The Costly Consequences of Poor Jobsite Controls

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In theory, a construction project follows a straightforward process: estimate the job, win the bid, execute the work correctly, manage paperwork, and get paid – all on schedule and within budget. Unfortunately, the reality is far more complex. Construction projects face numerous challenges, and poor jobsite controls can significantly impact profitability. Let’s explore the top reasons for lost profitability due to inadequate controls at the jobsite.

1. Poor Job Planning and Coordination

According to the Associated General Contractors of America, roughly one-third of all construction projects fail to achieve their profit goals. And ours is in an industry with notoriously slim profit margins to begin with.

Effective project planning and coordination are critical, not just in the pre-construction stages of a project, but also during live construction where construction and project managers must adapt to ever-changing jobsite conditions, labor and material shortages, and the inevitable influx of change orders. Without proper field management systems and control measures in place to keep work on track in the face of constant change, contractors find themselves experiencing:

Schedule delays: Inefficient scheduling leads to delays, affecting project timelines and increasing costs.
Resource mismanagement: Poor coordination results in wasted labor hours, equipment downtime, and unnecessary expenses.
Material waste: Inadequate planning leads to overordering or mismanagement of materials, resulting in unnecessary costs.

2. Problematic Cash Flow

Cash flow in construction is not nearly as steady or predictable as in most other industries. Billings and payments tend to come in large chunks tied to job performance metrics that can be hard to track and verify.

The risk of going out of business can be very real for contractors who take on large projects without the right cash flow controls in place. At a minimum, these contractors can expect to experience:

Operational constraints: Delayed payments disrupt cash flow, affecting the ability to pay subcontractors, suppliers, and employees.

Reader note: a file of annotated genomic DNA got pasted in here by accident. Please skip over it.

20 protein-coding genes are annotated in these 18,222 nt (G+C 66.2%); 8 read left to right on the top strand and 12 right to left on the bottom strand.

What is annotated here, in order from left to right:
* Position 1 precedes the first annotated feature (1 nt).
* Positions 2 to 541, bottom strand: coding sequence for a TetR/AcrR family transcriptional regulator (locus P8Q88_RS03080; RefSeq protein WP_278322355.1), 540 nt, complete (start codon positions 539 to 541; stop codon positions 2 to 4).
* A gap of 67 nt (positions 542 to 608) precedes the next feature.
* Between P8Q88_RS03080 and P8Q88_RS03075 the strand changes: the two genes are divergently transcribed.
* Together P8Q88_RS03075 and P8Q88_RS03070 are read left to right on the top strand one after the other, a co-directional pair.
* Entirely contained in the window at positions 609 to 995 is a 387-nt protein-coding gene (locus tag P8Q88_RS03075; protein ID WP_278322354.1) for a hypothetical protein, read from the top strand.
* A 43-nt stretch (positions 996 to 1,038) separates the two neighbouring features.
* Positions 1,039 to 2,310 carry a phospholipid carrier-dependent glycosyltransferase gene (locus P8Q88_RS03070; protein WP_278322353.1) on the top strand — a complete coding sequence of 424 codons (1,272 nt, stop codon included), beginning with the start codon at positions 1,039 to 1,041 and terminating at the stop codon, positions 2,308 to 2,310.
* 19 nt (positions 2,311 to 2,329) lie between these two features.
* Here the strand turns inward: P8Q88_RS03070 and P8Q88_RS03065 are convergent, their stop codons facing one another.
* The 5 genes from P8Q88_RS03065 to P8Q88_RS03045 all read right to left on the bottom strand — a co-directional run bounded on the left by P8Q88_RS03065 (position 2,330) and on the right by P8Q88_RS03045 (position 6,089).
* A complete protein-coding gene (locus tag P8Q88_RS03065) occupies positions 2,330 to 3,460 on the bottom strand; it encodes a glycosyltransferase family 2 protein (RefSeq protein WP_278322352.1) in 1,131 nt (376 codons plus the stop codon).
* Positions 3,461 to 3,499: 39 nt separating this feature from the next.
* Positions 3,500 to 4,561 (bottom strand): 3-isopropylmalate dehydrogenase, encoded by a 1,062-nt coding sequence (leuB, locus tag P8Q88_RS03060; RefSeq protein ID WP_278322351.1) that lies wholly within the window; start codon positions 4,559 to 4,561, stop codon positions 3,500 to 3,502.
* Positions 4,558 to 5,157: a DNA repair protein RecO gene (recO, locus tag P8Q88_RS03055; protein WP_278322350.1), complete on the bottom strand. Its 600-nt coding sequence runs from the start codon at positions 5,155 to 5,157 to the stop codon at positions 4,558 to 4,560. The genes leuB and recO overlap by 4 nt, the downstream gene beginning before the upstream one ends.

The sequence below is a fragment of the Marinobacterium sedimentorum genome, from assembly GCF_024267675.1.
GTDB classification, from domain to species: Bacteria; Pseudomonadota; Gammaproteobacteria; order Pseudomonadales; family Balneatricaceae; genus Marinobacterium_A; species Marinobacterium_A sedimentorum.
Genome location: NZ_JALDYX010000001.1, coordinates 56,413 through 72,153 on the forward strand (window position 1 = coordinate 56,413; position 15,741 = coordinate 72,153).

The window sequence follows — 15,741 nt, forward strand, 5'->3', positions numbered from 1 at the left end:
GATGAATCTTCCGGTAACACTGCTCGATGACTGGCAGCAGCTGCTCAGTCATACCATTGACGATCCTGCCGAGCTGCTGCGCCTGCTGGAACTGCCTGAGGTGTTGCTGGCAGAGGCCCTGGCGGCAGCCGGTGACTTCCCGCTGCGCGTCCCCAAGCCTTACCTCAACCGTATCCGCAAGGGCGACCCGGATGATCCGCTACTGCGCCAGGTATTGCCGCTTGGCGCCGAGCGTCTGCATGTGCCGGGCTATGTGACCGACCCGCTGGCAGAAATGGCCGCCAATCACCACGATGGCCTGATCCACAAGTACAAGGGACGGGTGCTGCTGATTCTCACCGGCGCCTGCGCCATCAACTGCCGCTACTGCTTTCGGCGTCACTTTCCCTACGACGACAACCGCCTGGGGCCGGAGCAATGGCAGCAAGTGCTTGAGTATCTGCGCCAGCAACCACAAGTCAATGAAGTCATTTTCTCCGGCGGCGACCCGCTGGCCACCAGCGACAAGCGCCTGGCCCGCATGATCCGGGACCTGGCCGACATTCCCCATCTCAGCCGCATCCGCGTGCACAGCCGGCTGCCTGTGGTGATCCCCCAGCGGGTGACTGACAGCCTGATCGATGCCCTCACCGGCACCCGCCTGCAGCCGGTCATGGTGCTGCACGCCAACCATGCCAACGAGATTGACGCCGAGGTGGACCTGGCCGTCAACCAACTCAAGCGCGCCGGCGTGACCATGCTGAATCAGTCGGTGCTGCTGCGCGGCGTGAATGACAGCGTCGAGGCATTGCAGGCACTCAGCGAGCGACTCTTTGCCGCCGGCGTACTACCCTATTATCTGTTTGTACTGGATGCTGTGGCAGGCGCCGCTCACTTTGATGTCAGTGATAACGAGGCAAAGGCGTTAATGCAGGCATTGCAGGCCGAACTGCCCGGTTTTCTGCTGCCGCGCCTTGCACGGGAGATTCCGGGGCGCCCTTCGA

Higher interest costs: Borrowing to cover expenses due to late payments incurs interest charges.
Opportunity cost challenges: Funds tied up in unpaid invoices could be invested elsewhere.

3. Wasted Time and Money

The most obvious detrimental result of poor jobsite controls is waste. Wasted labor hours, missing materials, heavy equipment sitting idle – the list goes on and can include every resource used to complete a project. These three categories, however, rise to the top of the list of potential sources of waste (and thus savings) that need to be closely managed:

Idle labor: Poor coordination leads to idle project workers, increasing labor costs without corresponding productivity.
Rework: Errors due to miscommunication or inadequate administrative controls result in costly rework.
Equipment utility: Inefficient scheduling and maintenance lead to equipment downtime, impacting productivity.

4. Damaged Reputation

Finally, and perhaps most importantly, a poorly managed jobsite affects a company’s reputation. As transactional as construction operations may become, the construction business is still based largely on relationships. While there may not be a line item for it in our ledger books, your company’s reputation is one of its most valuable assets which, when damaged due to poor construction site management, can lead to:

Client dissatisfaction: Delays, errors, and inefficiencies disappoint clients, affecting future business opportunities.
Subcontractor relations: Late payments and disorganization strain subcontractor relationships.
Staffing challenges: In a persistently tight labor market, contractors cannot afford to have a reputation as being difficult to work for.


The business of construction is not for the faint of heart. Typical projects require tracking and controlling hundreds of moving people, parts, and equipment, and just one large poorly managed job can sink a firm.

The good news is that construction vendors are racing to bring new information technologies to market to improve jobsite productivity. The leaders in this race are those whose solutions help empower our construction and project managers in the field, where money is made or lost, and decisions must be made in real time.

Winning, after all, isn’t just about being the smartest. It’s about applying that intelligence when and where it matters most – at our jobsites.
Mike Soniat is President and Co-Founder of mJobTime, a leading provider of field management solutions for the construction industry for more than 30 years. He can be reached at [email protected].

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